clonic and myoclonic seizures following the exposure
to loud noise began to develop most notably from
15 months of age. Neurologic examination revealed
generalized hypotonia with hyperreflexia, while
other physical findings appeared to be normal. Brain
ultrasound at 10 months showed no significant
abnormalities. Brain CT/MRI was not performed.
The patient was the third child of a healthy,
non-consanguineous couple who came from the same
district in Northeastern Thailand. As for the other two
sons, the oldest died at 3 years of age and was
described to have similar progressive neurological
disorder as the patient, while the second child, now
6 years old, has normal development.
Physical examination at 1 year and 5 months
of age showed that he could not follow objects
and had neither visual attention nor eye contact.
Ophthalmological examination revealed inability to
fixate his eyes on objects and not follow moving
targets. Pale optic discs and cherry red spots in the
macula were detected (Fig. 1).
As a result, Tay-Sachs disease was suspected
and peripheral blood samples were taken from the
patient and his living brother for biochemical analysis
at Genetic Laboratory, Department of Pediatrics,
Faculty of Medicine, Ramathibodi Hospital, Mahidol
University. Plasma hexosaminidase A and B activity
was assayed by using spectrophotometric method and
glucopyranoside as tested substrate. The analysis
showed a marked reduction of both total Hex A and B
(5-6% of normal control), and Hex B (9% of normal
control) activities in the patient’s specimen, whereas
Hex A activity was normal (70% of normal control).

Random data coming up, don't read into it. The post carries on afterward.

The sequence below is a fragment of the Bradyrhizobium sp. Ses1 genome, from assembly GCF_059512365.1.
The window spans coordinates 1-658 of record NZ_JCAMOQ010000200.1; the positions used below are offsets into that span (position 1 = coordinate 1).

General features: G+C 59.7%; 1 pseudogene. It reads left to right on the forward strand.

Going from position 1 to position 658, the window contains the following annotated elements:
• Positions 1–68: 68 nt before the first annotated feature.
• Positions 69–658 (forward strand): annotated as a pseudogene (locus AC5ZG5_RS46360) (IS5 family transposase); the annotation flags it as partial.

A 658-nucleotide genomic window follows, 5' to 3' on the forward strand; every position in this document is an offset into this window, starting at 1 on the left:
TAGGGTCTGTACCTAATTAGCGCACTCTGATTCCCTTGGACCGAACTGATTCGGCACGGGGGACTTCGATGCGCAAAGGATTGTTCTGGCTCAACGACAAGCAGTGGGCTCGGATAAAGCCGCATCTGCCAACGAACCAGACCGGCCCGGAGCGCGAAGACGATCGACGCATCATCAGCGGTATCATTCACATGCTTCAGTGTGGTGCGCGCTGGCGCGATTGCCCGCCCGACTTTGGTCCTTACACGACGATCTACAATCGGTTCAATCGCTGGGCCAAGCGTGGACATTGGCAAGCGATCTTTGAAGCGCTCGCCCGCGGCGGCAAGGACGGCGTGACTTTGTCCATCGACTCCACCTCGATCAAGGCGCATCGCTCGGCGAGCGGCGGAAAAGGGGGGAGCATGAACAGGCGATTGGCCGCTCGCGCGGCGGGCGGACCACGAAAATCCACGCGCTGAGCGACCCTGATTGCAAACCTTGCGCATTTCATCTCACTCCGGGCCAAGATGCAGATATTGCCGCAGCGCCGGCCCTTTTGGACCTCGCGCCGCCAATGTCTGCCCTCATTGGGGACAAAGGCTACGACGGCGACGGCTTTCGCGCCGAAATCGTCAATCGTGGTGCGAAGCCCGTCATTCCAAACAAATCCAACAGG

These results were consistent with Sandhoff disease
(Table 1). In his brother’s specimen, the result showed
moderately reduced activities of total Hex A and B,
and Hex B, suggesting carrier status of the disease.
Genetic counseling was provided to the parents. Due
to the lack of effective treatment for Sandhoff disease,
the patient’s condition deteriorated and eventually
died of respiratory complication at 2 years of age.
In the present report, a Thai boy who suffered
from the infantile form of Sandhoff disease is described.
The important clues pointing to the diagnosis in the
present case are degenerative brain disorder, startle
reaction, and macula cherry red spots. With all clinical
evidences, GM2 gangliosidosis, i.e. Sandhoff and
Tay-Sachs disease was suspected. Nevertheless, these
two disorders cannot be distinguished by clinical
phenotypes alone since both share almost identical
clinical pictures. Only a few evidences are helpful in
clinical diagnosis; organomegaly and occasional bone
Fig. 1 Ocular fundus photographs. Left eye shows a cherry
red spot in the macula (white arrow). Right eye
shows a cherry red spot in the macula (white arrow)
and a pale optic disc (black arrow)
Individual Total Hex A and B
Hex B activity
Hex A activity
(% total activity)
Table 1. Enzyme activities of total hexosaminidase A and B, hexosaminidase A and hexosaminidase B
1090 J Med Assoc Thai Vol. 93 No. 9 2010
deformity can be found in some Sandhoff-affected
individuals, but not in Tay-Sachs disease(3,4,7). The
present patient did not have organomegaly or bone
involvement but showed cardiac abnormality. It
follows therefore that the laboratory analysis of Hex
profiles are necessary for definite diagnosis(7).
A lysosomal enzyme assay from peripheral
blood of the presented patient showed a marked
reduction of both total Hex A and B isoenzymes in
the serum, being a hallmark for Sandhoff disease(8).
The relatively higher percentage of Hex A activity
compared to that of Hex B activity in Sandhoff disease
can be explained by the excess α subunits due to the
fact that fewer β subunits are produced(3,5). The
patient’s brother had moderate reduction of total
Hex A and B, and Hex B isoenzymes, which
characterized him as a carrier of Sandhoff disease(5,7-9).
Unfortunately, parental specimens were not available
for biochemical analysis.
In general, Tay-Sachs disease is rare, but
with a higher prevalence than Sandhoff disease.
The prevalence of Tay-Sachs disease is estimated 1
in 201,000 live births, while Sandhoff disease is
described at 1 in 384,000 live births(4). Tay-Sachs disease
is more prevalent in Jewish populations with an
incidence of 1 in 3,900 live births, whereas the incidence
of Sandhoff disease is 1 in 1,000,000(1,7). The Tay-Sachs